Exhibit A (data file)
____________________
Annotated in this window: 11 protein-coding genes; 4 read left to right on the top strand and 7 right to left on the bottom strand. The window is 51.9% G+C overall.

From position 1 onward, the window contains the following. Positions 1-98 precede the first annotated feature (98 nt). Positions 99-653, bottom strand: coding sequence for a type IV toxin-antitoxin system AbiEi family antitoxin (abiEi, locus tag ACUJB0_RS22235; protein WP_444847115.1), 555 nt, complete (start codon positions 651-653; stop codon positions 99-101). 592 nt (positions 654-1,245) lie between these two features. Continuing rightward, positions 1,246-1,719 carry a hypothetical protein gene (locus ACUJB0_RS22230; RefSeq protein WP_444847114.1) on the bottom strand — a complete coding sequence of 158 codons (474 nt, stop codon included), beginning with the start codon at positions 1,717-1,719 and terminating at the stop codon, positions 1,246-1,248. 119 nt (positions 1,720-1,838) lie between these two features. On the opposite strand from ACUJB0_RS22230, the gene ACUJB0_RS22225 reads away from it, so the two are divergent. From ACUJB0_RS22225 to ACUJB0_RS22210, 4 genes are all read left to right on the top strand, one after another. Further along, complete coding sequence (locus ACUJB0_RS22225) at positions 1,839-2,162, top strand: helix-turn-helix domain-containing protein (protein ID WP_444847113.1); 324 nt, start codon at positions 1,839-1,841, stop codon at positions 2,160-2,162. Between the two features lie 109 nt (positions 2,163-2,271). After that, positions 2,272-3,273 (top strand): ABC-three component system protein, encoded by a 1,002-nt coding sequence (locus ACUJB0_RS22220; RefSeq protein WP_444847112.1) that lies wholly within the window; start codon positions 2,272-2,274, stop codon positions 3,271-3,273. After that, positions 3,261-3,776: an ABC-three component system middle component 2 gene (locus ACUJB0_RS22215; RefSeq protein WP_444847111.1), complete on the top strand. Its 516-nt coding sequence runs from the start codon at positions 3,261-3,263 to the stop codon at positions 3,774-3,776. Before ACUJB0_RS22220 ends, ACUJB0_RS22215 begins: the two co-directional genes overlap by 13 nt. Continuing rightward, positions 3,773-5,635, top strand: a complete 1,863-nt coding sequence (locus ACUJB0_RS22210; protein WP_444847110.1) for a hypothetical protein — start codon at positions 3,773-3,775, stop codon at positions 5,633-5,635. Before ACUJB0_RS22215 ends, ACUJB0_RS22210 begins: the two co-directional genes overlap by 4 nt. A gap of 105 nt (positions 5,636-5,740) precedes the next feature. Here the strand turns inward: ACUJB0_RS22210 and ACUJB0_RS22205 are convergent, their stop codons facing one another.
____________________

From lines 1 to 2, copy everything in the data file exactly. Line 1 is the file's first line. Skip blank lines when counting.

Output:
Annotated in this window: 11 protein-coding genes; 4 read left to right on the top strand and 7 right to left on the bottom strand. The window is 51.9% G+C overall.

From position 1 onward, the window contains the following. Positions 1-98 precede the first annotated feature (98 nt). Positions 99-653, bottom strand: coding sequence for a type IV toxin-antitoxin system AbiEi family antitoxin (abiEi, locus tag ACUJB0_RS22235; protein WP_444847115.1), 555 nt, complete (start codon positions 651-653; stop codon positions 99-101). 592 nt (positions 654-1,245) lie between these two features. Continuing rightward, positions 1,246-1,719 carry a hypothetical protein gene (locus ACUJB0_RS22230; RefSeq protein WP_444847114.1) on the bottom strand — a complete coding sequence of 158 codons (474 nt, stop codon included), beginning with the start codon at positions 1,717-1,719 and terminating at the stop codon, positions 1,246-1,248. 119 nt (positions 1,720-1,838) lie between these two features. On the opposite strand from ACUJB0_RS22230, the gene ACUJB0_RS22225 reads away from it, so the two are divergent. From ACUJB0_RS22225 to ACUJB0_RS22210, 4 genes are all read left to right on the top strand, one after another. Further along, complete coding sequence (locus ACUJB0_RS22225) at positions 1,839-2,162, top strand: helix-turn-helix domain-containing protein (protein ID WP_444847113.1); 324 nt, start codon at positions 1,839-1,841, stop codon at positions 2,160-2,162. Between the two features lie 109 nt (positions 2,163-2,271). After that, positions 2,272-3,273 (top strand): ABC-three component system protein, encoded by a 1,002-nt coding sequence (locus ACUJB0_RS22220; RefSeq protein WP_444847112.1) that lies wholly within the window; start codon positions 2,272-2,274, stop codon positions 3,271-3,273. After that, positions 3,261-3,776: an ABC-three component system middle component 2 gene (locus ACUJB0_RS22215; RefSeq protein WP_444847111.1), complete on the top strand. Its 516-nt coding sequence runs from the start codon at positions 3,261-3,263 to the stop codon at positions 3,774-3,776. Before ACUJB0_RS22220 ends, ACUJB0_RS22215 begins: the two co-directional genes overlap by 13 nt. Continuing rightward, positions 3,773-5,635, top strand: a complete 1,863-nt coding sequence (locus ACUJB0_RS22210; protein WP_444847110.1) for a hypothetical protein — start codon at positions 3,773-3,775, stop codon at positions 5,633-5,635. Before ACUJB0_RS22215 ends, ACUJB0_RS22210 begins: the two co-directional genes overlap by 4 nt. A gap of 105 nt (positions 5,636-5,740) precedes the next feature. Here the strand turns inward: ACUJB0_RS22210 and ACUJB0_RS22205 are convergent, their stop codons facing one another.